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Second to None

Second to None




There is a growing segment of automobile racing known as Dwarf Car racing. Dwarf cars are replicas of American automobiles manufactured from 1928 through 1948. The un-politically correct title of Dwarf car is due to the requirement that the cars are restricted to being 48 inches or less in height, 38 inches or less in width and a mandatory 73 inch wheelbase. They can only be powered by four cycle motorcycle engines of 1220 cubic centimeters, or less, and the rigidly monitored construction requirements assure that they are lightweight, fast and look like go-carts with bodies pounded out of scrap metal. It also assures that they are really fun to drive.

In the past, Evergreen Speedway located in Monroe, WA, occasionally hosted Dwarf car racing. On one of these occasions I had the pleasure of driving in an exhibition race. The TV show that I produce, “Vintage Vehicle Show”, was filming an episode about these cars and the track promoters thought it would be a great promotion to have me drive during the evening’s halftime intermission. I’m always willing to suspend concerns for my personal safety when it comes to having fun and/or producing an exciting episode of the show.

Dwarf car driver and owner Kurt Wilson was kind enough to allow me to utilize his car. The 1200 cc Suzuki powered 1932 Ford Coupe imitation was rated in second place nationally, so I was fortunate to be in one of the best cars available. Explicit instructions were given by Kurt to follow, and not attempt to pass, the only other car on the track, another Dwarf car driven by a racing veteran. It was lucky for the other guy because it’s a sure thing that I, with my total lack of experience, would have trounced him thoroughly and ended up in the winner’s circle covered with kisses from the trophy girl. Kurt had radio contact with the other driver and a signaling system was set up between the three of us. Kurt would be standing by the track at the straightaway, and I was to give him one of three hand signals when I drove past him; right hand thumb up if I wanted to go faster, thumb down if slower and my hand going from side to side if I wanted to get the heck off the track. These hand gestures were radioed to the driver in front who would, depending on these gestures, speed up, slow down or meet me back in the pits and make chicken clucking noises at me.

OK, let’s light this candle and blast off.

My first impression was that this car was really fast. It accelerated rapidly and I, being such an expert, drove it as fast as I could. These cars are engineered exceptionally well, and this is manifested, in part, by the feeling that the car was riding on railroad tracks. There was no slipping and sliding; it dug in and took off.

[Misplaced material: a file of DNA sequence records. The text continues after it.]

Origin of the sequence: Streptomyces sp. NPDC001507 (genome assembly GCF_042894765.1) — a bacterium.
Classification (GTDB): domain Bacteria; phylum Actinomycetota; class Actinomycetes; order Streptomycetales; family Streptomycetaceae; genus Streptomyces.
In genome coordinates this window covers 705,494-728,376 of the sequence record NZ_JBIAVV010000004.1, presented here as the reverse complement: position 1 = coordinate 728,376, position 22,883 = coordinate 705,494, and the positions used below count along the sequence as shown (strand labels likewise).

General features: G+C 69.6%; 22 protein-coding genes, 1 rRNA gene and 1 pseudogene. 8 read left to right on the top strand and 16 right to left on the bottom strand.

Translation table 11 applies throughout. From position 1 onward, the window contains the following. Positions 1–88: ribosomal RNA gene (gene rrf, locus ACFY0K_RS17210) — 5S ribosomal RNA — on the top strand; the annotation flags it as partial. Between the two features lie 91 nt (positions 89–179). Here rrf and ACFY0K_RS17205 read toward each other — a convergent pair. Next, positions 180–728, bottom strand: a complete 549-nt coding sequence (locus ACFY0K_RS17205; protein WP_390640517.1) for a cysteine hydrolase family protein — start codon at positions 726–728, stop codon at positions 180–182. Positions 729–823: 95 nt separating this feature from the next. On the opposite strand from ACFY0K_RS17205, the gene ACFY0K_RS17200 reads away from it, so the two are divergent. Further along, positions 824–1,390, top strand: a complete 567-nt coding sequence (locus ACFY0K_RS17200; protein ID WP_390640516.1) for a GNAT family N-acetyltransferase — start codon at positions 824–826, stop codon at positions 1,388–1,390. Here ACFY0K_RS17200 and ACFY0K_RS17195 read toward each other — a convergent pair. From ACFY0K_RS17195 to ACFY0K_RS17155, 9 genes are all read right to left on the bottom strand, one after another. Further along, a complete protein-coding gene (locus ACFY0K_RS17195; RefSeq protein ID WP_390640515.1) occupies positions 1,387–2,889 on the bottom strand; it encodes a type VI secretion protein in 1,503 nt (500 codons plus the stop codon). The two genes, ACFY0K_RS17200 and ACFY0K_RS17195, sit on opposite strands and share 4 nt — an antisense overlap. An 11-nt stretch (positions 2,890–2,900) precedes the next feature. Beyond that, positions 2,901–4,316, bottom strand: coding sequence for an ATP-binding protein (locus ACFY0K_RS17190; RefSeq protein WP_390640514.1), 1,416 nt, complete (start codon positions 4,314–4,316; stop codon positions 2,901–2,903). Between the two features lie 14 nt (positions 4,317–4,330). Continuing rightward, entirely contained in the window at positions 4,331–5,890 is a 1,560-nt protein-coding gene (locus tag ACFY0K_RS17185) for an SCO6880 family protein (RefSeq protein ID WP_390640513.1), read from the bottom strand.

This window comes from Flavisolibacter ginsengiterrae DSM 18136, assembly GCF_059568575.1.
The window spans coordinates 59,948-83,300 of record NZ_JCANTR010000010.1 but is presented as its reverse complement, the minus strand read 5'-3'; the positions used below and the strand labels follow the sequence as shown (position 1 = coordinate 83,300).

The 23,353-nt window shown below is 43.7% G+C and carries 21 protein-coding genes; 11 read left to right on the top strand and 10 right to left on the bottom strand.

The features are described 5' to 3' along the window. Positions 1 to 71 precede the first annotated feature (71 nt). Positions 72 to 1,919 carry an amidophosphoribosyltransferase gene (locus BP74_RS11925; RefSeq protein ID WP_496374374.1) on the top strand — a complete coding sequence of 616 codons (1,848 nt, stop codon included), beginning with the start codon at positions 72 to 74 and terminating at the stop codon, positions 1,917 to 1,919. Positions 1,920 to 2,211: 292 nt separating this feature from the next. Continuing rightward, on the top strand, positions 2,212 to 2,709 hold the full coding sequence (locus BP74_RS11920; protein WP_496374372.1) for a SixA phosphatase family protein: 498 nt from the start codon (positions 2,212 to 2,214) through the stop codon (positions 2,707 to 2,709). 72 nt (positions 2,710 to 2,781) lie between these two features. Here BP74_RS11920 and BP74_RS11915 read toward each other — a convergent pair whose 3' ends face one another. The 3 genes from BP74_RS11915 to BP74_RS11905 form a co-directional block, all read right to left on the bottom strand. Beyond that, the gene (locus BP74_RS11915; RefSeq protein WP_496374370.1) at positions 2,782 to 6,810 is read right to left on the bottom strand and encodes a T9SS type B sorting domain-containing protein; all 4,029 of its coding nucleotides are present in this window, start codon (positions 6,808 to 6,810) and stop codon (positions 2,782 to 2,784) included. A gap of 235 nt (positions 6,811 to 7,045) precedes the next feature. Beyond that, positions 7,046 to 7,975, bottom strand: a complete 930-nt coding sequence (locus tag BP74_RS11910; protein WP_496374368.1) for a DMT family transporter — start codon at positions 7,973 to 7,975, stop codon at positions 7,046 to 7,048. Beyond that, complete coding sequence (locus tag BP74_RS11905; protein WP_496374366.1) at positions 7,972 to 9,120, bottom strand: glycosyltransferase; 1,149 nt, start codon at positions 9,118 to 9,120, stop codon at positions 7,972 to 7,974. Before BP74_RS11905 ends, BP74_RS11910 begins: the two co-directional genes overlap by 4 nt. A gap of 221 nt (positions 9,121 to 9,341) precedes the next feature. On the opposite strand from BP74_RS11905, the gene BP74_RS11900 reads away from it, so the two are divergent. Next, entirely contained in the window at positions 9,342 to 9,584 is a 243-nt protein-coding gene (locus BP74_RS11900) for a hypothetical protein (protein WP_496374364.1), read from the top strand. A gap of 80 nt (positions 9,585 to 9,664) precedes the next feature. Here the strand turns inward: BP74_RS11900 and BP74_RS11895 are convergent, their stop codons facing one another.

My competitor was squarely in my sights as if he were on the wrong end of a WW2 dogfight. You’re mine, Mr. Fancypants race car driver, and I’m about to shoot you down. We’d completed one lap and I was going to signal to Kurt what I was really made of. He saw my thumb up signal and radioed my impending dogfight victim of my desire to go faster. That was the last time I saw the other car or driver. He shot off like I was standing at a bus stop and he was flying by in a Messerschmitt. I pushed the little Dwarf car as fast as I dared but to no avail, the other guy just disappeared somewhere over the horizon.

I was sure that I was traveling at speeds of well over 2,000 miles an hour. Kurt later said my top speed was 85 mph. I made about six laps of the track before Kurt signaled that my brief career as a race car driver had come to an end. The other driver was already back in the pits and had been there long enough to have dinner, shower and catch a little TV in his trailer before I’d completed the same number of laps as he had. There was no trophy girl with pursed lips waiting for me. Well heck, what did anyone expect? The last race that I’d participated in was aboard my Schwinn Black Phantom while racing Ronnie Petersen who was piloting his sister’s Huffy Disney Princess bicycle. Do you have any idea how humiliating it is to get beat by a creepy girl’s bike? It's about as humiliating as it is to finish last in a Dwarf car race.

Hey, wait; I was driving the second car to finish the race. That means I came in second place in my very first auto racing event. Not bad!